If you have taxes due for the September or October 15th deadline, you may want to work with your tax advisor to find ways to pay towards your retirement account rather than the IRS. The goal with retirement investing is to shift money that would otherwise go to the IRS into your retirement account. This is completely legal and specifically allowed by the IRS. In fact, the IRS wants you to do it.
Did you know that most people can put way more than the $5,500 or $6,000 into a retirement account? In fact, you may be able to put over $100,000 per year into a retirement account and take a $100,000 tax deduction for it.
Curious? Keep reading.
What to Buy With Your Retirement Money
Once your money is in a retirement account, you need to put it to work. Investing in what you know best via self-directed accounts is one way to accumulate massive amounts of wealth in a relatively short period of time. You can have total control over your retirement and invest in alternative assets outside of the choices provided by your financial advisor.
Self-Directed investing is not a brand new strategy. In fact, it has been around for over 30 years. But you need to know the rules before you begin! There are things you can do, and things you can’t. Here’s a quick run-down of the do’s and don’ts of self-directed retirement investing:
Self-Directed IRA Investing Quick Tips
1. Make sure you have a truly self-directed retirement fund with an independent trustee or custodian. Many plans may sound self-directed–as long as you only choose from the custodian’s list of pre-approved investments. Use one that really allows you to invest in what you want.
2. If you’re using a Roth IRA, make sure you keep it going for at least 5 years! Holding a Roth IRA for less than that can result in paying tax on the distributions.
3. If you want almost complete control over your retirement investments, consider using a special type of LLC, that we call an “IRA LLC” (although it applies to all kinds of retirement plans), that allows you to manage your retirement funds. If you go this route, make sure you understand how this LLC functions and how you fit into the equation. You don’t want to fall into the prohibited transaction trap!
4. If you buy property with your retirement funds, you can’t live in it! Neither can your children, parents or grandparents. However, you can rent that property to your non-lineal family members, including brothers, sisters and cousins.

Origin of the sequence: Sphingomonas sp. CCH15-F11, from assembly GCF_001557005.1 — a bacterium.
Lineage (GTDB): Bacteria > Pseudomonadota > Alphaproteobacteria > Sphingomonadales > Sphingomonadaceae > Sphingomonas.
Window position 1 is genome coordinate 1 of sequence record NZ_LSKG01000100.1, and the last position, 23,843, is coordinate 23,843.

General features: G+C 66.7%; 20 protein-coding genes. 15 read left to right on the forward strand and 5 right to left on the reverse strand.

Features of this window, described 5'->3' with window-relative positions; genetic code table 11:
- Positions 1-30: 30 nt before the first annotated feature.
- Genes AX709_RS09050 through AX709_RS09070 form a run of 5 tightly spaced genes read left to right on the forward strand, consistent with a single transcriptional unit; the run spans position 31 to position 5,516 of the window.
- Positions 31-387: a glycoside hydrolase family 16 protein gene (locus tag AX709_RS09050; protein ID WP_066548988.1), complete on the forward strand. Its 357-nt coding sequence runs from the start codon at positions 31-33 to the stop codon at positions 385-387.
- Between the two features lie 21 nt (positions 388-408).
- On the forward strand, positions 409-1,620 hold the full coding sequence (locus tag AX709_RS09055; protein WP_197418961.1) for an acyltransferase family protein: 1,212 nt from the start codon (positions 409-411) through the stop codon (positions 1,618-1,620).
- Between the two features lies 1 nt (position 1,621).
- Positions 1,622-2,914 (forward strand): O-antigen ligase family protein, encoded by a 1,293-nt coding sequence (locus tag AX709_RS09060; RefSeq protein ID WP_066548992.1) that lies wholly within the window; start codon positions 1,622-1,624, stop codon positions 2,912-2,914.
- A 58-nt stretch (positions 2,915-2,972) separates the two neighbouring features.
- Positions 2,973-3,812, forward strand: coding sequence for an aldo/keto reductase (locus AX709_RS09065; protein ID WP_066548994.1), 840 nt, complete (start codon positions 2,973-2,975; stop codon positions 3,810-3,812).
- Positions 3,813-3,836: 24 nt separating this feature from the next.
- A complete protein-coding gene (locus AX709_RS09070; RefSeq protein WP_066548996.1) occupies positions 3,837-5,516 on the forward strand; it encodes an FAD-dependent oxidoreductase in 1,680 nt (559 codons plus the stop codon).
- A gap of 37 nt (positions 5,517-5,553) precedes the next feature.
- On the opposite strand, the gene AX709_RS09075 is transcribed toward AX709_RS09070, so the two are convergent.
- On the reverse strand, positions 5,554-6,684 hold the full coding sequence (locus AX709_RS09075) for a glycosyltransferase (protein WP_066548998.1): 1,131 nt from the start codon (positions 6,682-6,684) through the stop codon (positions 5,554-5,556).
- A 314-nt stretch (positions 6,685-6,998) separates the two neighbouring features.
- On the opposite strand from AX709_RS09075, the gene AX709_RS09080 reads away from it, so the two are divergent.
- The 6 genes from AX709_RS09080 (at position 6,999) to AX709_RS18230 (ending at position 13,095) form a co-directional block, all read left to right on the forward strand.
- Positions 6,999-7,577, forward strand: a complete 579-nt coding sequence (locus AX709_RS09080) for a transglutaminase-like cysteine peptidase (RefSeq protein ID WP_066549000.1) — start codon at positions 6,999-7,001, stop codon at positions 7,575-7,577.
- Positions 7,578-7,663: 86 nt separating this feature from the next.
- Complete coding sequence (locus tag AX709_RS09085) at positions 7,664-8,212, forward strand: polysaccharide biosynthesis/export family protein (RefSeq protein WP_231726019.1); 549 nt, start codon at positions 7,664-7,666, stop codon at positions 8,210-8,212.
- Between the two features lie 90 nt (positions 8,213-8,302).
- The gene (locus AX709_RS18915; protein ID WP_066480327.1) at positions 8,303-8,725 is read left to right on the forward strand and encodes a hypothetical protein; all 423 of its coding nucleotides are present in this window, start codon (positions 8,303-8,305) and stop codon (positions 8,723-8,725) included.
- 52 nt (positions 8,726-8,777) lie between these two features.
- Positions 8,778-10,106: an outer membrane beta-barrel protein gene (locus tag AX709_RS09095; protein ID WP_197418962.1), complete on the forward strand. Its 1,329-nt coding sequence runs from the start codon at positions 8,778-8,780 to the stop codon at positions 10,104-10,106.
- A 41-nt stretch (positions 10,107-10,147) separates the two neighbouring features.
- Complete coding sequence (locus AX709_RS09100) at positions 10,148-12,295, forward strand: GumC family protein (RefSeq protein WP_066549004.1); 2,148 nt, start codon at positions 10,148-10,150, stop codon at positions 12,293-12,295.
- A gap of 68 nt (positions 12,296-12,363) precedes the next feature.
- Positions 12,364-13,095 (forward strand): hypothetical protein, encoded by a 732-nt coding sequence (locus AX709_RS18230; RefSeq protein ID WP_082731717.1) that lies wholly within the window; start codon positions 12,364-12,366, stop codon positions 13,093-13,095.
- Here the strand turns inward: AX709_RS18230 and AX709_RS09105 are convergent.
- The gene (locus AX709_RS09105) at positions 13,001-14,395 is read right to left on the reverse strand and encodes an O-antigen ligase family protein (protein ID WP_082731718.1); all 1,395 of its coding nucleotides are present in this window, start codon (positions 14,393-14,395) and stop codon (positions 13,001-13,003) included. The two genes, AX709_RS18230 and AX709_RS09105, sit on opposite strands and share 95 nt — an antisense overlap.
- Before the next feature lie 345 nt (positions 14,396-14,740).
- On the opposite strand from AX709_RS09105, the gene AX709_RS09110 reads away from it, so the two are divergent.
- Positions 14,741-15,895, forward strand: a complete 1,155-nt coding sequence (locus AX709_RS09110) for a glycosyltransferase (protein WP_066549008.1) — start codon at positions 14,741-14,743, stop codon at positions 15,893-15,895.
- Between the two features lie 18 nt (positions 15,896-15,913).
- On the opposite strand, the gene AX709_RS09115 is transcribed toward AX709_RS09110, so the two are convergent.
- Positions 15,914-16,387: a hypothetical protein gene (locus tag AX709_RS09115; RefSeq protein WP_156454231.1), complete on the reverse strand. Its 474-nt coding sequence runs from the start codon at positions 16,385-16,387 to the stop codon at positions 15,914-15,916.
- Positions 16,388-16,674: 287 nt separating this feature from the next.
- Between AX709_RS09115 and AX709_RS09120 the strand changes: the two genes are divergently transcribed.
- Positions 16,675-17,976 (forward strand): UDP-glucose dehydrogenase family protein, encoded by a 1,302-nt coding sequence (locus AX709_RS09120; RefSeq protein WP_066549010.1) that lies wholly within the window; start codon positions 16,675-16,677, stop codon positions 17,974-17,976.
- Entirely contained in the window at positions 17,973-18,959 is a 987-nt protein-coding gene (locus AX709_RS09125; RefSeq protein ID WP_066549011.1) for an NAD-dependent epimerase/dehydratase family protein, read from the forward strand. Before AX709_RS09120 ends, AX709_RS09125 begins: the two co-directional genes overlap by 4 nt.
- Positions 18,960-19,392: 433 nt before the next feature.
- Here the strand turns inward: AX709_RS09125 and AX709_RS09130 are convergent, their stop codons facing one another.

5. You are not limited to only purchase houses with your retirement plan. Raw land, condos, commercial properties, franchise businesses, start-ups and notes are all permitted purchases with retirement funds.
6. When in doubt – even just a tiny doubt – check the proposed transaction with your CPA and IRA custodian first! If you self-direct, you are solely responsible for avoiding a prohibited transaction. A good CPA or custodian will try to offer their input if they see you heading for a prohibited transaction, but at the end of the day it’s your responsibility. That’s the best way to stay safe that we can think of. Your IRA custodian is a crucial part of your investing team!
1. Your retirement fund can’t buy real estate, directly or indirectly, from you, your spouse, your kids, your parents, your grandparents, or your retirement account’s trustee or custodian. You can’t get around this by using your spouse’s IRA instead, either.
2. You can’t use business structures to get around #1 above. If you own 50 percent or more of a business structure, that structure can’t sell real estate to your IRA. The same goes for officers, directors and key employees who own 10 percent or more of a business structure that wants to sell property to your IRA.
3. You can’t use “others” to get around #1 above. For example, lending IRA money to your friend and having that friend lend it back to you is not allowed. The IRS looks at where the money started and where the money ended. In this case, the money ultimately went from the retirement account back to you and thus it is a prohibited transaction. 4. You can’t personally guarantee a loan for your IRA, or vice-versa.
5. If you are using the IRA LLC to manage your IRA, you can’t also be a member of that LLC. It may ONLY be owned by your IRA.
6. Do not co-mingle retirement funds with other money. Be sure to keep retirement money separate from your personal or business funds so that the IRS does not try to classify these as distributions or prohibited transactions.
Statistics Don’t Lie
A recent report revealed that less than 4% percent of advisors are up to par on understanding the tax strategies relating to retirement investing. This is extremely sad and unacceptable since these are the people who are advising you. Make sure you understand the benefits of self-directed investing and don’t miss out on this great perk!
Photo: Ken Teegardin